Tennis took Jazmine Scott all the way to college and beyond, in more ways than one.
She started playing when she joined MACH Academy’s after- school tennis program in 1997.
Connections she made through the program helped her receive a scholarship to Tuskeegee University, where she is now a fifth-year graduate student earning a masters in occupational therapy.
Her success story is one of many from a program that started 20 years ago to teach tennis to children.
MACH Academy started with three friends who worked together and met at May Park to play tennis.
“(They) realized that a lot of the kids (they) were attracting needed other support, the academic support. They needed the social skills,” said executive director Betty Jones.
MACH Academy, which stands for Mentoring, Academics, Computers, Healthy Recreation, has grown into a program that goes beyond tennis to help steer students toward college.
Tutoring and test preparation are offered through the after-school program, and high school students are offered career exploration and help with preparing college and scholarship applications.
“We use tennis as a hook to get their attention, but also to let them know that this is another arena for potential scholarships that are out there that sometimes go untapped,” Jones.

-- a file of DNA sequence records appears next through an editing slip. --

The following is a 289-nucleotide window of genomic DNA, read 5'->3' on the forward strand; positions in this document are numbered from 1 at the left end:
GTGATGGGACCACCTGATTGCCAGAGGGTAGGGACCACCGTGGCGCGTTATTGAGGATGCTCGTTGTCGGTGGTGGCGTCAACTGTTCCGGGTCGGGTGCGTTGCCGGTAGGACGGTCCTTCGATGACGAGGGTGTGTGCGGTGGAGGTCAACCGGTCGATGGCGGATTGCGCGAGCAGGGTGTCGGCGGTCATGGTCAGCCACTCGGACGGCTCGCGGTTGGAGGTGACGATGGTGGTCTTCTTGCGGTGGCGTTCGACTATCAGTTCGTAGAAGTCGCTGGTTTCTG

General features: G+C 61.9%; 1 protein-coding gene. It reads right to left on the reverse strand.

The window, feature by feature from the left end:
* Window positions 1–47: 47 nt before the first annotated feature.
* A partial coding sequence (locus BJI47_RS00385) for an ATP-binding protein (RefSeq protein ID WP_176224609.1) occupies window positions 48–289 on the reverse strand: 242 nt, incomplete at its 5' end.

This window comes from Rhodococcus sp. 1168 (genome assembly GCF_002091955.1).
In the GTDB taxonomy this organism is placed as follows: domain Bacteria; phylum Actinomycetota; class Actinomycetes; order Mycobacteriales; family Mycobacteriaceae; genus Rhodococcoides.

The after-school program can is broken into sessions that focus on academics, life skills, fitness or character education. In the evenings, students move out to the courts.
Scott, 22, started in the program in 1997 and participated mostly in the tennis program.
She often tutored younger students. In 2010, she spent the summer working with a second grader who had failed math three times.
“I think his big sister told me he passed after that,” she said. “It made me feel good.”
Scott went on to earn a full tennis scholarship.
Elysia Ortiz, 19, is a sophomore at Florida A&M University who is also on a full tennis scholarship.
She said her training at MACH Academy not only helped her choose a career field, it is helping her get there.
A few years ago she broke her wrist playing in a tennis tournament. After surgery and a year in physical therapy, she decided she wanted to become a physical therapist.
Then her MACH Academy coach introduced her to the coach at Florida A&M.
“Being part of the program, you get a lot of opportunities to meet different people,” Ortiz said. “I met her, and that in turn helped me with my tennis scholarship.”
Jonathan Dingle, 19, is on a partial tennis scholarship at Prairie View A&M University.
A former Aiken resident, Dingle attended MACH’s tennis classes on Saturdays and sometimes found homework help there when he needed it.
He said he learned life lessons, such as how to carry himself in public and how to conduct himself during a media interview, in addition to tennis.
The program taught him discipline, which was instrumental to his success in academics.
“Tennis is a really demanding sport and it requires you to be disciplined,’’ Dingle said. ‘‘I believe if you are disciplined in one thing you learn to be disciplined in other aspects of your life.”
MACH Academy is open year round, and scholarships are available to anyone who qualifies. For more information on the program, call (706) 796-5046.